Territorial disputes in Asia remain a serious challenge to peace, stability, and prosperity in the region. A recent example occurred in May 2013 when a 65-year-old Taiwanese fisherman was killed by the Philippine coastguards for supposedly illegal fishing in an area southeast of Taiwan where the “exclusive economic zone” entitled under the Convention on the Law of the Sea overlaps with that of the Philippines. The Taiwanese public was outraged; the government demanded official apologies, an inquiry, and financial compensation. It imposed sanctions, including a freeze on hiring of Filipino workers and the recall of ambassadors; subsequently, it conducted a naval drill in the contested waters, while hackers from both countries mounted cyber-attacks on official government websites.
In a globalized world of interconnected societies and transnational threats, where borders seem to be more a geographical expression rather than demarcation of national interests, territorial disputes remind us that sovereignty still matters. Today, there are seventy-one unresolved territorial disputes involving over 40 per cent of sovereign states. Of all interstate disputes, these ones over territory tend to be nearly twice as likely as other issues to lead to armed conflict.
Drawing boundaries between countries has always been a very politically sensitive, especially when governments or groups of people have a particular stake in a geographic area. Historically, the practice of arbitrarily drawing borders by former colonial powers, with no consideration of ethnic, religious, social, or linguistic identities, has created a legacy of troubles in many regions of the world, including in Asia. However, very often, human features are too vague to define ideal borders, and unclear and inappropriate boundary descriptions are at the root of many disputes.
Traditionally, territorial disputes have been explained in terms of power relations. Most of the earlier research reflected the dominant realist approach, which explains the rise in conflicts over contended territory in terms of state interests. On the other side of the theoretical spectrum, normative explanations refer to subjectively-formed norms, conceptions of justice, and beliefs that can motivate territorial claims and trigger conflict over disputed territories. According to this approach, the value of territory not only derives from political or economic interests, but also serves as source of sovereignty and identity both for the states and the people involved. More recent streams of research have stressed the role of resource scarcity as the cause of territorial disputes. As population expands and economic growth continues, the demand over resources can push neighboring countries to adopt more aggressive claims and flare-up dormant territorial disputes.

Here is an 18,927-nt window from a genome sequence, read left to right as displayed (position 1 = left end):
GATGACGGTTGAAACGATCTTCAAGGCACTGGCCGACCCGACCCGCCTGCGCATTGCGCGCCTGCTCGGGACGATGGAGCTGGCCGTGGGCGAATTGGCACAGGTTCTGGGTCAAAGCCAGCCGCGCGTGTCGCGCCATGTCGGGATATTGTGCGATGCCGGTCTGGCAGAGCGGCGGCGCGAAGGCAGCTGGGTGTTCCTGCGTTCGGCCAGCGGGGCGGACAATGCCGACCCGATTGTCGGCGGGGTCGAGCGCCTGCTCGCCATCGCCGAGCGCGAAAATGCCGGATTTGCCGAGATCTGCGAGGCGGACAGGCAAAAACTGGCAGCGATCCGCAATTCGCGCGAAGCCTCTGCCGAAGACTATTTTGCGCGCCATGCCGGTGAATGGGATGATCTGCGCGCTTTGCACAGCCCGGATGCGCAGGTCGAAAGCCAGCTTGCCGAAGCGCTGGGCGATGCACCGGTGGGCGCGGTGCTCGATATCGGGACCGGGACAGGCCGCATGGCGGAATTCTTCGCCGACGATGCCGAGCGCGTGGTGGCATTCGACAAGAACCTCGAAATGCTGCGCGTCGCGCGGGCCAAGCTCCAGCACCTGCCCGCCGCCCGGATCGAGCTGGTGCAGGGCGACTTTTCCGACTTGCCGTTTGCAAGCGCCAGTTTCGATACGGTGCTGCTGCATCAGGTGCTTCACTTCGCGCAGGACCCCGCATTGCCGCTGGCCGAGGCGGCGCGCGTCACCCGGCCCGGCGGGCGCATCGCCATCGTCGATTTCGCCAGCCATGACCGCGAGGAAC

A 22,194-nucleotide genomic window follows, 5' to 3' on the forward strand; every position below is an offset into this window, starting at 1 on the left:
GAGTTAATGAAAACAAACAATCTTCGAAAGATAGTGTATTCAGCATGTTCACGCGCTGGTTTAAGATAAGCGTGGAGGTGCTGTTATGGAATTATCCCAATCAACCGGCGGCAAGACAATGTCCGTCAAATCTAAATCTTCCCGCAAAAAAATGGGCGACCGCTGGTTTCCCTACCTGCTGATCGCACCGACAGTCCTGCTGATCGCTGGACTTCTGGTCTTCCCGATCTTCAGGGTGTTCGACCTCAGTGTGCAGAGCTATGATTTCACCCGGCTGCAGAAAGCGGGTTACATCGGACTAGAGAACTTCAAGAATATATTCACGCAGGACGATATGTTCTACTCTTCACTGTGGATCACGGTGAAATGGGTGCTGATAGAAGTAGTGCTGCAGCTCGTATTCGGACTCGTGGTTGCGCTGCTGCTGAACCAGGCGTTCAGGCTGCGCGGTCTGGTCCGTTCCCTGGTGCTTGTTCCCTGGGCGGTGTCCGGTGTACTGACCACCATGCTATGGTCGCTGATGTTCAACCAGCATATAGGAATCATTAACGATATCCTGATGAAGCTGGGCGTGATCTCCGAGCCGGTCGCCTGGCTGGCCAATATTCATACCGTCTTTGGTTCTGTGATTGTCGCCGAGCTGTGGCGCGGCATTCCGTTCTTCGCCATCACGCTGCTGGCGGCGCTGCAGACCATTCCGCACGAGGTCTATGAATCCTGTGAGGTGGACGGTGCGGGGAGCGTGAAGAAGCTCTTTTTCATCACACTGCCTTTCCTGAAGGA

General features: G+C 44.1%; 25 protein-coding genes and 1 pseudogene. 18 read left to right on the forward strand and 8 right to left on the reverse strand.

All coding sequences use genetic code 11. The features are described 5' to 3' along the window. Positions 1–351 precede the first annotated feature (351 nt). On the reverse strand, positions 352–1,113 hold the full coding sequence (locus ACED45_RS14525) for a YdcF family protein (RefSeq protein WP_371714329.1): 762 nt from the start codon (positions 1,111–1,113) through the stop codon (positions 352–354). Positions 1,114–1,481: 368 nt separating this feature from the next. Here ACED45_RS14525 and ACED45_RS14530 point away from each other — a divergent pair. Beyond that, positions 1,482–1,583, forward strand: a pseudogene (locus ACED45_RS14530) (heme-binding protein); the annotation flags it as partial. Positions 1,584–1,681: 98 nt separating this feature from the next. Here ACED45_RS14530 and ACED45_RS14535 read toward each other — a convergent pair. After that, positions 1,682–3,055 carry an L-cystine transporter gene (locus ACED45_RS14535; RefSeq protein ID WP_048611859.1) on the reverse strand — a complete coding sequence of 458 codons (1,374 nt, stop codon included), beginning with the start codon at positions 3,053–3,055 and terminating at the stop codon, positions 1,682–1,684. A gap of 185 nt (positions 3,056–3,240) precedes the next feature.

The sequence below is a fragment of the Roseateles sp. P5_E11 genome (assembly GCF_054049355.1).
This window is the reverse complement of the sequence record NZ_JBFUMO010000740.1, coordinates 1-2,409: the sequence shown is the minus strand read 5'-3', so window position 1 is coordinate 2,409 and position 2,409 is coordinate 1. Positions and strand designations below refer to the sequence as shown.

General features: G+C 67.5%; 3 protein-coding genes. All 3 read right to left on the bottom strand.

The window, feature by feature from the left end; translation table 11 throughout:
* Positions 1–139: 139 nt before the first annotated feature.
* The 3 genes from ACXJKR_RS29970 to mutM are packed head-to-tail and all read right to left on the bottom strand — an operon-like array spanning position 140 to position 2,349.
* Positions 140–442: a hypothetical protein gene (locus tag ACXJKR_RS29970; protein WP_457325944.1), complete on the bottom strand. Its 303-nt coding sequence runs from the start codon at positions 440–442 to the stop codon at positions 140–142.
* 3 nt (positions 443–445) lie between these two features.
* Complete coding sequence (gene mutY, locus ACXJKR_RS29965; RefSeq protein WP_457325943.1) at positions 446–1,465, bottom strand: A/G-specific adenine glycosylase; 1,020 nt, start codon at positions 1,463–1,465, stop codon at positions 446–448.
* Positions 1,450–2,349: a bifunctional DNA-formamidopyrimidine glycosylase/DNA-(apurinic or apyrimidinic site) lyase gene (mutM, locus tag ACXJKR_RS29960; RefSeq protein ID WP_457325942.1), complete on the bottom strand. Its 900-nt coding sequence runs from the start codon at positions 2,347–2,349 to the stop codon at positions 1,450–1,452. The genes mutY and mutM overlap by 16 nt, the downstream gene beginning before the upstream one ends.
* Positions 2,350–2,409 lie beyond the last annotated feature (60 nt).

Today, the South China Sea is at the center of an escalating crisis, which is also driven by economic interests and prospects of access to energy resources. How willing a state is to compromise over a disputed territory seems to depend on the value attributed to it, either in tangible terms, such as political and economic interests, or intangible, such as ethnic, nationalist, or symbolic value terms.
In Asia, there are now serious risks that current territorial disputes might escalate to armed conflict mainly due to three factors: geopolitical shifts, competition over scarce natural resources (e.g., oil, gas, and, in particular, water), and environmental degradation. At the same time, the continuing trend toward integration in the region, the growing relevance of regional institutions and arrangements, and the processes of democratization are reasons to be optimistic about peaceful settlements of territorial disputes in Asia. It seems clear that an important investment for the future of the region is a political effort to promote the creation or strengthening of institutions and arrangements for the management of territorial disputes, which can promote codes of conduct and joint management schemes. Indeed, the establishment of such mechanisms has led to the settlement of territorial disputes in many regions of the world. Asia does not have to be an exception.
Francesco Mancini is the Senior Director of Research at the International Peace Institute. This essay was adapted from a paper written for ISPI called, “Uncertain Borders: Territorial Disputes in Asia.”